Album Release Party at the Blind Pig
We’re not the first to welcome Annie Bacon to Ann Arbor, but we’re nevertheless excited to introduce all of our readers to the San-Fran transplant singer/songwriter as she brings her heartfelt voice, indelible melodies, and lyrical composite of compassionate poetry and contemplative portraits of the human experience, to her new home here in Washtenaw county. “I’m so amazed at how open and excited people have been,” says Bacon, reflecting on her new hometown scene. “It definitely seems like a perfect home, musically.” Bacon is releasing her fifth album July 25 with a performance at the Blind Pig.
Bacon moved here with her partner (who has roots in Dexter) one year ago, and has already bonded with several local songwriters and performed at spots like Grove Studios in Ypsi and Crazy Wisdom in Ann Arbor. “I already feel like I’m part of a great community,” said Bacon, reiterating the welcoming vibe she encountered after settling into town. She completed her latest album, Nothing Stays The Same, here, but recorded a good portion of the 14 tracks in Nasvhille with (Avett Brothers/Langhorne Slim) producer Paul Defiglia, at Sensitive Sound Studios, while others were completed back in San Francisco.
Bacon didn’t start writing her own songs until her late 20’s, and admits she’s “moved fast,” in terms of writing and releasing her current canon of music. “I’ve been obsessed with music from my earliest days,” said Bacon. She grew up on an interesting mix of 70’s soft-rock and Top 40 Pop with the cerebral soundscapes of Pink Floyd and the starkly honest and fearlessly vulnerable works of Leonard Cohen, Nina Simone, and Tom Waits. But those raw influential materials were poured into a mold that fits more in the realm of folk-rock, Americana, or neo-country. Indeed, Bacon has an affinity for the legacy of folk music and its sustaining potential for forging connections. She is, for example, very candid about her struggles with depression, pointing to how some of the works of aforementioned artists saved her life by way of “affirming my sadness.”
Whatever you want to call it, folk, blues, soul, Bacon was reinvigorated by a music that was simultaneously earnest and intimate. “I used to think ‘folk music’ was about the instrumentation, but it has more to do with people. It’s about humans. From Woody Guthrie to Joni Mitchell to Tracy Chapman, the gift of the folk musician is to understand humans and to express that understanding in a way that communicates how caring for other people can be healing.”
Bacon said a lot of the influence for her newest album “is related to my own mental health and my ebbs and fows of feeling connected to myself and the world. I just feel like (music) saved my life. I think, for myself, to join the lineage of folk musicians? It’s hard to answer that, because it’s not necessarily a choice I’m making; it’s who I am, I’m a humanist, I’m an empath…”
Bacon had been part of and performed with other rock bands before starting her solo career. But she had a quiet revelation a few years ago. “When I perform, I’m opening a door. People can choose whether they want to come through or not, but the door is opened. We can come in to this space together, and be in this safe space together, this vulnerable space together, and it’s not about what the door looks like, it’s opening (the door), that’s all that matters. My vulnerability is an invitation to others to connect their experiences with…, and if you don’t like this door? …There will be another one in about four minutes.”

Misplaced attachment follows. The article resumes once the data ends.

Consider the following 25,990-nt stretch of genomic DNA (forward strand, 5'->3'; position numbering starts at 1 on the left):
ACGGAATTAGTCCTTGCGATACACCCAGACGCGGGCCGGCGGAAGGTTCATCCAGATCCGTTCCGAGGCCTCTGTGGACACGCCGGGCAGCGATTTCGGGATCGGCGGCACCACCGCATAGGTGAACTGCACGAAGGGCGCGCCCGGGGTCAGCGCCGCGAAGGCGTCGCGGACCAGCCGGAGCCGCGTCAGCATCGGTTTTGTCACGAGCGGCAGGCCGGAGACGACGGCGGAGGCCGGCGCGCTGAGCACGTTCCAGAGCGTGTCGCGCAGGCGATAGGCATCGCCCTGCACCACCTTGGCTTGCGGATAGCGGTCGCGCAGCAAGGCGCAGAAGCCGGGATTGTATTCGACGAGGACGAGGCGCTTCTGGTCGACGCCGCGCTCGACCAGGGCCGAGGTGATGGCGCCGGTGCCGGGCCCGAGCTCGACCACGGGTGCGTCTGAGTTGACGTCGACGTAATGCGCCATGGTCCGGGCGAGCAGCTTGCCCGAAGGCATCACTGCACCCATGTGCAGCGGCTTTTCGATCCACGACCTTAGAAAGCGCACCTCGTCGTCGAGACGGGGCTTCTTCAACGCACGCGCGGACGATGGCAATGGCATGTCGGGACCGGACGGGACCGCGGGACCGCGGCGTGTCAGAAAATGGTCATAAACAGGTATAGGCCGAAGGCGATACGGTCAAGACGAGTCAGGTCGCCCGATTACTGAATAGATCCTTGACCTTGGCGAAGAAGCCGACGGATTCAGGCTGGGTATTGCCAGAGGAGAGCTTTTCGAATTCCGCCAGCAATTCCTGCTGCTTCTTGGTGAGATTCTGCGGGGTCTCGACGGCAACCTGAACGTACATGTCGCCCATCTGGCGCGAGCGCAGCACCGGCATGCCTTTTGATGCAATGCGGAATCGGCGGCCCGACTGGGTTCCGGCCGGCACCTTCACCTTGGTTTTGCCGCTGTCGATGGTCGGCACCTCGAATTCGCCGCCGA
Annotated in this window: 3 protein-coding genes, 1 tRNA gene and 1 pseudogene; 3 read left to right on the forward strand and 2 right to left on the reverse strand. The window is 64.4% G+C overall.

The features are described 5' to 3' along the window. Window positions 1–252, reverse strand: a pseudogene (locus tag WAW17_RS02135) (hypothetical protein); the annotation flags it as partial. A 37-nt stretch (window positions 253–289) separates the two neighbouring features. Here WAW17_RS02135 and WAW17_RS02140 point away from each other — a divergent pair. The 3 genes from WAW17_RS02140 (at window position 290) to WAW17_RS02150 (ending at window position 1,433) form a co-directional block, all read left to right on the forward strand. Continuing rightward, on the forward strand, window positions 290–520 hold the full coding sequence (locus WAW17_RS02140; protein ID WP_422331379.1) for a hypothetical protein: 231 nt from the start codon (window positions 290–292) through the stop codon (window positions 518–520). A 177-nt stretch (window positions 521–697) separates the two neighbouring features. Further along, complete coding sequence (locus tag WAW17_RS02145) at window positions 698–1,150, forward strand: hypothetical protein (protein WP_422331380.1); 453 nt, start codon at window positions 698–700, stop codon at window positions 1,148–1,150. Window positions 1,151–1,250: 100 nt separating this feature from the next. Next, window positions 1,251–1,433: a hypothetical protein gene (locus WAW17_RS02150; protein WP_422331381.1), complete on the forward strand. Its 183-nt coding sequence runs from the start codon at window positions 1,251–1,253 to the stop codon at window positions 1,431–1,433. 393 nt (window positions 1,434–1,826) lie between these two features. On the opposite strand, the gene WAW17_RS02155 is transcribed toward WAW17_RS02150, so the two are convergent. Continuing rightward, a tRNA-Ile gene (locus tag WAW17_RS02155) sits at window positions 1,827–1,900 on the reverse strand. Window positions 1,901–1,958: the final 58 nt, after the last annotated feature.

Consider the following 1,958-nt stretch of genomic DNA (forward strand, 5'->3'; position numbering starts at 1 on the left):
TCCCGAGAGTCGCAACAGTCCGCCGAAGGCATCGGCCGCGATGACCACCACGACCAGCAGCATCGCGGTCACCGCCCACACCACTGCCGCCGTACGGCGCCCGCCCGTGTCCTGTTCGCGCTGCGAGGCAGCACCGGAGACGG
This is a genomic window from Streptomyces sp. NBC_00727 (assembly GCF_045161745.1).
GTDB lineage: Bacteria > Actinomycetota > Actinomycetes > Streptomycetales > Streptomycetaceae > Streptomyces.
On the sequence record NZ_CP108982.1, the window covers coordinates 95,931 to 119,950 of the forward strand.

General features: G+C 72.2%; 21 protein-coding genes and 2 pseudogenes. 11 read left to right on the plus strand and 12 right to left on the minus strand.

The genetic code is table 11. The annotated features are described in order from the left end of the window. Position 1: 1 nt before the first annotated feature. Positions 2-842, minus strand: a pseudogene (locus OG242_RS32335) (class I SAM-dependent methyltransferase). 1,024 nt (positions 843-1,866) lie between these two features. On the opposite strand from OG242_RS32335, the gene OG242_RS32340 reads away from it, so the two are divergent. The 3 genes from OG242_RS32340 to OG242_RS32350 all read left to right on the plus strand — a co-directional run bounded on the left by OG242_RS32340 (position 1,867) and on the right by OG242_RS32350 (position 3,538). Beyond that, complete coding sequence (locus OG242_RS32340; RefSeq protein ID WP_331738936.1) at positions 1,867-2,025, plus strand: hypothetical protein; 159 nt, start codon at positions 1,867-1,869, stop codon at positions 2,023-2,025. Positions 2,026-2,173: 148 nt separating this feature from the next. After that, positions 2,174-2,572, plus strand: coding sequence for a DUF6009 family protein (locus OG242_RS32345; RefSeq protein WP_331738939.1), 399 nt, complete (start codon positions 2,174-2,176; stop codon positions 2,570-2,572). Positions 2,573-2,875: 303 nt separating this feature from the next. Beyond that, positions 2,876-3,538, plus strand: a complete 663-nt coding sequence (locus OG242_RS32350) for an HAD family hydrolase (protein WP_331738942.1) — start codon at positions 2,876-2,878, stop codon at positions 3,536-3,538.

Bacon mentioned Joni Mitchell and Tracy Chapman earlier, and there’s no doubt that fans of those icons would find a new favorite artist in Bacon, as well as an aesthetic (and poignant) correlate parallel with a mix of classic and contemporaries like Stevie Nicks or Neko Case. Bacon’s voice can be soothing and bracing, as elementally enlivening as a spring sunrise but as honest as an autumn gale.
Even the mere richness of her intonation would be enough to suggest that this singer has some stories to tell, but then her poetry beings to paint cinematic pictures that can seem to be montages from any of our memories in terms of relatability. Her OSHEN is the backing band across her releases, which have fluctuated in membership a bit, but by doing so, created stylistic layers and blurred genre tropes across the arrangements on her albums.
“I consider my purpose, as an artist, to be connection. It starts with the personal, in the writing process, connecting to my own experiences or those I’ve witnessed in others; the goal is to help people hearing it to connect more deeply to themselves and feel they’re heard, like they’re seen.” She repeats that folk music can be “healing,” but it can require an effort to engage, confront, or exorcise a deep emotional sadness. But again, Bacon’s intent is to open that door, to make an invitation toward (and an invocation of) that healing.
And of course, the good work of making healing music requires supportive collaborators. Bacon praised Defiglia’s encouraging disposition and overall supportive efforts as a producer, as well as all of the many musicians who contributed to Nothing Stays The Same, such as James Nash (The Waybacks) Omar Cuellar (Facing New York), Henry Nagle (part of eight belles, with Kalamazoo-based singer Jessi Phillips), Elizabeth Greenblatt, Meryl Press, Rachel Garcia, Erica Kane Fink, Douglass Allen, Kira Hooks, and The Singer & The Songwriter (the latter of whom Bacon will be on tour with, soon).
Before Bacon hits the road in September, she’ll be celebrating Nothing Stays The Same (as well as celebrating her new hometown) on July 25, at the Blind Pig.